The GAO did not issue new recommendations with its second report last month because that first evaluation is still underway, Bagdoyan said. But he said the substantially larger number of Defense Department workers with tax debt identified in the second report has served as a "re-enforcing factor in those deliberations."

Some among the 83,000 indebted clearance holders identified by the most recent GAO report owed as little as $100. The median debt was $2,700.


But the top debt reached into the millions of dollars, the GAO found.

The number of indebted defense workers identified in the new report is nearly 10 times the 8,400 non-Defense clearance holders with tax debt identified in the first GAO study in 2013. The new data were culled from the most available information, current as of June 2012. Individual employees and contractors were not identified.

Those found to have unpaid federal taxes included employees and contractors who held or had been approved for secret, top secret and "sensitive compartmented information" clearances. Those with top secret or SCI clearances represented about 25 percent of the debtors.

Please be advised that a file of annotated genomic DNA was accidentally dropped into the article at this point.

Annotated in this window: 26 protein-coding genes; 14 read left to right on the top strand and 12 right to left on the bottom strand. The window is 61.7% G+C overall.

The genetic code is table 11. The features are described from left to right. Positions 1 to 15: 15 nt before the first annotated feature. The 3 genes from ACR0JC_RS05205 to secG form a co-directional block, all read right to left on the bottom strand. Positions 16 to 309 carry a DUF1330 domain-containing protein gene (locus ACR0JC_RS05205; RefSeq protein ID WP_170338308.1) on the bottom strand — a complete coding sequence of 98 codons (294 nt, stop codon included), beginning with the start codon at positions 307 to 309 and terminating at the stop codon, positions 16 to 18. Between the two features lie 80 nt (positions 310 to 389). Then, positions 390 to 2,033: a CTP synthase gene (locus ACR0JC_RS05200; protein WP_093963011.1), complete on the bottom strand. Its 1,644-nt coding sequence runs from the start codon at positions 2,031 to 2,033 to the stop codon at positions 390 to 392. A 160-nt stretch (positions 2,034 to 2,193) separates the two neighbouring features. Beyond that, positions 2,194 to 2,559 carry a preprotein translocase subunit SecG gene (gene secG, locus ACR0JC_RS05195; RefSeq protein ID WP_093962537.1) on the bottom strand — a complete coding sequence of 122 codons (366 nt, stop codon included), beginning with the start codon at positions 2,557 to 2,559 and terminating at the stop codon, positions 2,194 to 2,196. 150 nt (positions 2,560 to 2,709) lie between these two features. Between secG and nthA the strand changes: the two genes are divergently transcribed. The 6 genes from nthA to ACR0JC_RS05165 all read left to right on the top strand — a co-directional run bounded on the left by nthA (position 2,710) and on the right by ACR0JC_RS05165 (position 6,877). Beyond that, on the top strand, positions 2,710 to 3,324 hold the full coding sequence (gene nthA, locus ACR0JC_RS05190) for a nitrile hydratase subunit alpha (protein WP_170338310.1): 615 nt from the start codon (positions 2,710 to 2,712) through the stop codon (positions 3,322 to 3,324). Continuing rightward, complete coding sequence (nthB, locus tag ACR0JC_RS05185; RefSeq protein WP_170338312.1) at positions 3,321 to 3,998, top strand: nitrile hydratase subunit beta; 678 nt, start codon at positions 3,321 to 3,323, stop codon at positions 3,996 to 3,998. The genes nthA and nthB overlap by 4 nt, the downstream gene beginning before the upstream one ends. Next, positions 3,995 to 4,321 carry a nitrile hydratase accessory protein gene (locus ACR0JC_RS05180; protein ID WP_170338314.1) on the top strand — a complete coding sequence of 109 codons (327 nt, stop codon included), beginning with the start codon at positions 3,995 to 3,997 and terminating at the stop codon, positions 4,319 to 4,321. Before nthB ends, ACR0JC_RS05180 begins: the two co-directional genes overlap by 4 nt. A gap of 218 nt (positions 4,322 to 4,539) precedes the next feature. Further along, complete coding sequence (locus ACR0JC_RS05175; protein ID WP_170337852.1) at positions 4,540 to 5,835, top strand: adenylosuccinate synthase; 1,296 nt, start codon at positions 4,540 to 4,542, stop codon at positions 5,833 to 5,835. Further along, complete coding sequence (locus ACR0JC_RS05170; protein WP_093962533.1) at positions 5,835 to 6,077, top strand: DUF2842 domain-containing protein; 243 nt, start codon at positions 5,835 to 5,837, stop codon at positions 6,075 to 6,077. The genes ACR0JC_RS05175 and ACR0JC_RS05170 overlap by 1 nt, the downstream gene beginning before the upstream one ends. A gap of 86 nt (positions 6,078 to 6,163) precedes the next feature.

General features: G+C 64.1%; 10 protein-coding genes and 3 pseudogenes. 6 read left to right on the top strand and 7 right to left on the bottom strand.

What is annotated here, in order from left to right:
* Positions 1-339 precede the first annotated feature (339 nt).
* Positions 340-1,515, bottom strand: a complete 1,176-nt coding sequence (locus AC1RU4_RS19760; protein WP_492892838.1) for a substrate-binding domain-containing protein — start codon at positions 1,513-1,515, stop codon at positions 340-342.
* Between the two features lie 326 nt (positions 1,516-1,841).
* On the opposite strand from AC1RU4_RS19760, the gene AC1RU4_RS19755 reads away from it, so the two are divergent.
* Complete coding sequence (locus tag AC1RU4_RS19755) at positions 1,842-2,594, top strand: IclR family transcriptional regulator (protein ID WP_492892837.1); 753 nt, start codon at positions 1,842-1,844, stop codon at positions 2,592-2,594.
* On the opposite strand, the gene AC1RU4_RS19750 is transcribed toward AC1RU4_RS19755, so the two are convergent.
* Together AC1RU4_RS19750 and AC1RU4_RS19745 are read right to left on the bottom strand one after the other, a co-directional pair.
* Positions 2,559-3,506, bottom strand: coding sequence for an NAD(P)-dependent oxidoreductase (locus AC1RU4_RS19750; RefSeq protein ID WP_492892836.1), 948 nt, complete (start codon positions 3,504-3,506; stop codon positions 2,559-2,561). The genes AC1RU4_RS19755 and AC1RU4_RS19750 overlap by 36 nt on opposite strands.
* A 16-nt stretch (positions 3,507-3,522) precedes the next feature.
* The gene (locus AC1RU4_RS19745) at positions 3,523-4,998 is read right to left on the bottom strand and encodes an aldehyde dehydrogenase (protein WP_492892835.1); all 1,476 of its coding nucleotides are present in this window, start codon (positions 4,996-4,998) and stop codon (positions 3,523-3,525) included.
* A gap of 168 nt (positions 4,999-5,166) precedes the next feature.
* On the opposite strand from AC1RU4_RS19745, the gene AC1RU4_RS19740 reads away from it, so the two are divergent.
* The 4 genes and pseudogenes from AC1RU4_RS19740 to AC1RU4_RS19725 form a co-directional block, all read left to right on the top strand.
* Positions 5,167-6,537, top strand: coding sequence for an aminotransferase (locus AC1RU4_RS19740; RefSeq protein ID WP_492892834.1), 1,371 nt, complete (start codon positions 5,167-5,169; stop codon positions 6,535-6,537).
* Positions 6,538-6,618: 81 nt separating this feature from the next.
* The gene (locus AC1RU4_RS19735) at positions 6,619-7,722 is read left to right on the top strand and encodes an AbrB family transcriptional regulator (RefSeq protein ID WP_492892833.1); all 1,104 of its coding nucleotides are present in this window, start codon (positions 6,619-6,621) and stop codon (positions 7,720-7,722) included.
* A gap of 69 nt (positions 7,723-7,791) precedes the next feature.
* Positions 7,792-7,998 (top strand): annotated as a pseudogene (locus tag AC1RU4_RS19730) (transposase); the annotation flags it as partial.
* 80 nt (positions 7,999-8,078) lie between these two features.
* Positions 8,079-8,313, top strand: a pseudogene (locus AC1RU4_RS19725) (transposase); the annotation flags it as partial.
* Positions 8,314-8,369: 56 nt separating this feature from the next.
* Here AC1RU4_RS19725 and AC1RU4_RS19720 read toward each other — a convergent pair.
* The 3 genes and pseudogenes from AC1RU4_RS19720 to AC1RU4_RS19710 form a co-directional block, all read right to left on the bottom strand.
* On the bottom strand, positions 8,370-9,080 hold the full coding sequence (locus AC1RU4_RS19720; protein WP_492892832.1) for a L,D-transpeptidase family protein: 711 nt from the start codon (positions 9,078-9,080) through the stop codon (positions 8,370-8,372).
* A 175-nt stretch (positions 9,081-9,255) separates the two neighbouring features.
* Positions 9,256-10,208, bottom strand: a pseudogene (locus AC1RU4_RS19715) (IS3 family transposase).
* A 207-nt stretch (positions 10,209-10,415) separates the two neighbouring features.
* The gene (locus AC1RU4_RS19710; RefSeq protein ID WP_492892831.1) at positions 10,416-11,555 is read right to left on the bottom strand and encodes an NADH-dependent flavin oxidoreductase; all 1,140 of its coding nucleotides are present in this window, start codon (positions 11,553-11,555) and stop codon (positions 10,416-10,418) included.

About 40 percent were in a repayment plan with the IRS, the GAO found. About half were federal employees, half contractors.

Of those with debt, about 63,000 — or 75 percent — accrued their debt after being granted a clearance. The number of applicants who have been denied clearances due to tax debt was not available, the GAO said.

Lesser, of, called the GAO's findings a "slap in the face" for the federal government, and said it was "playing with fire" to give classified access to so many contractors and employees with debt.


While studies of trends in American espionage have shown that cash payments and other financial incentives have dropped on the list of motivators for people who leak government secrets, Lesser said, financial concerns remain a concern, and the top reason why security clearance applicants are denied.

Major debt owed to the government by applicants should not only be known to applicant reviewers, he said, but should be considered seriously. Federal tax debt should be monitored regularly, he said, and not checked only when employees and contractors are applying for clearances.

"Continuous surveillance of clearance holders has been a popular topic of conversation" in recent months, he said. "I think it needs to happen. This GAO report is the icing on the cake."

Baltimore Sun reporter Jamie Smith Hopkins contributed to this article.